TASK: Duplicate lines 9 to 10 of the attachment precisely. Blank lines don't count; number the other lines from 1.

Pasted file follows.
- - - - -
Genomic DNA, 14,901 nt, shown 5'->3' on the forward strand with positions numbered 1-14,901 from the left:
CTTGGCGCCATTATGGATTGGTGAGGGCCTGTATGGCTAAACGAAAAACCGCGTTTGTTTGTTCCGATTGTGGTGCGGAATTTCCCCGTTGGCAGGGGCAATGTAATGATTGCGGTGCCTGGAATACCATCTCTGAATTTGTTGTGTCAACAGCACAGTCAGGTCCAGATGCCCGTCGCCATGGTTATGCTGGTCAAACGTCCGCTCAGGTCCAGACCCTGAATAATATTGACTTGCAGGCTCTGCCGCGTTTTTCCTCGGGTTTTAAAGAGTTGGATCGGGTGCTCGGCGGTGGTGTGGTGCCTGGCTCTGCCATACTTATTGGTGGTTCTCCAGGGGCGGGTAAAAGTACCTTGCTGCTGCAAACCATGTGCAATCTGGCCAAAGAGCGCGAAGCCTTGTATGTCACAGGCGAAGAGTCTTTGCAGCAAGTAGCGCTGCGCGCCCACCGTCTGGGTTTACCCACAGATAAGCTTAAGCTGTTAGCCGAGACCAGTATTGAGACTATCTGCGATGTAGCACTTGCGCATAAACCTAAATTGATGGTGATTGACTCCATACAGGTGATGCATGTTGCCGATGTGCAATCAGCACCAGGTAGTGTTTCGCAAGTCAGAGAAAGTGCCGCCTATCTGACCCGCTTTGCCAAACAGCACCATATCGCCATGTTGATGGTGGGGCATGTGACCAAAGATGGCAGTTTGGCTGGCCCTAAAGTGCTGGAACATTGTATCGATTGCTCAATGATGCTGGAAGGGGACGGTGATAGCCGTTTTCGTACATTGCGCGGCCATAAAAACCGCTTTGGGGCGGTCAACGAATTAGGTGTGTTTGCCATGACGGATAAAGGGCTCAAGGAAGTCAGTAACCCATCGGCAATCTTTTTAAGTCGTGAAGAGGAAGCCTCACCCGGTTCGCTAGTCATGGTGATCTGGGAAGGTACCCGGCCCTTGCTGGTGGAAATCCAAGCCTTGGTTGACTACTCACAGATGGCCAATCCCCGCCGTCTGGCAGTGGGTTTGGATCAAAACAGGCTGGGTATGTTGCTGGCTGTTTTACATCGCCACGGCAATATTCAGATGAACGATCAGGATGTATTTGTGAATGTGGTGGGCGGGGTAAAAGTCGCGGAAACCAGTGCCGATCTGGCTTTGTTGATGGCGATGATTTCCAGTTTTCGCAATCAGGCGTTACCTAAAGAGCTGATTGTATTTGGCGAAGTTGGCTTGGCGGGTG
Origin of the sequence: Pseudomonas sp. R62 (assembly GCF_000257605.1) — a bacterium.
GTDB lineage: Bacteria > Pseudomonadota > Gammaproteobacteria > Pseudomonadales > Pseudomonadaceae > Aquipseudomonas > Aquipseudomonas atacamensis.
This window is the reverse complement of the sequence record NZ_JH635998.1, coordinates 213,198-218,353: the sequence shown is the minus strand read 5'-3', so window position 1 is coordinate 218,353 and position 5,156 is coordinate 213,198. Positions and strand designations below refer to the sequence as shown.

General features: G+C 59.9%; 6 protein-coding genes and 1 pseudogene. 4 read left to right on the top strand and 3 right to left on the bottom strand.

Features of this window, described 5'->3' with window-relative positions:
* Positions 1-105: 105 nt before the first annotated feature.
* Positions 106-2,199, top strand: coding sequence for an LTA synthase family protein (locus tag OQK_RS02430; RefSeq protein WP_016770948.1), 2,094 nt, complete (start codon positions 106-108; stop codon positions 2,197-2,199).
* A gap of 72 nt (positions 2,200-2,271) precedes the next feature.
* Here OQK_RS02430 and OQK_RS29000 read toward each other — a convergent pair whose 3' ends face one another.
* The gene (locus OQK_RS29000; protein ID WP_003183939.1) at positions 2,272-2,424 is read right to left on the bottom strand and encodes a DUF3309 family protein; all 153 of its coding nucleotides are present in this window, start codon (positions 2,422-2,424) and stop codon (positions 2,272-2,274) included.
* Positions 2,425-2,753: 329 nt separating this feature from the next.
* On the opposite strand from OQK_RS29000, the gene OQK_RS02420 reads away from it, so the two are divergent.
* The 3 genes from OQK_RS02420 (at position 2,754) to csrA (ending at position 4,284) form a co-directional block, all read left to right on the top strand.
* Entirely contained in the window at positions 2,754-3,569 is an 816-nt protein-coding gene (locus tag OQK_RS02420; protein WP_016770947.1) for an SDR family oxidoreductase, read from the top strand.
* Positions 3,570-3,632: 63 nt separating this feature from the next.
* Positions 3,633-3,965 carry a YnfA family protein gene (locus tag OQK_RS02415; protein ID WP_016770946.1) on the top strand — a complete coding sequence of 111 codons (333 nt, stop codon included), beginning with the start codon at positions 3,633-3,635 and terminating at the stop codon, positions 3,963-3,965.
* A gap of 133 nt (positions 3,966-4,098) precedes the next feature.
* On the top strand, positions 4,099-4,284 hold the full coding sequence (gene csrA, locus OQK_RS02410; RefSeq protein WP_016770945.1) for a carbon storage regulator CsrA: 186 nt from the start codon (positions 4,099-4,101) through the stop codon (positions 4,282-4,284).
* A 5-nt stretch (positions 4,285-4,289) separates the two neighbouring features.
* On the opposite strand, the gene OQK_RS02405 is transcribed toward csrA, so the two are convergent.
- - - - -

* Positions 106-2,199, top strand: coding sequence for an LTA synthase family protein (locus tag OQK_RS02430; RefSeq protein WP_016770948.1), 2,094 nt, complete (start codon positions 106-108; stop codon positions 2,197-2,199).
* A gap of 72 nt (positions 2,200-2,271) precedes the next feature.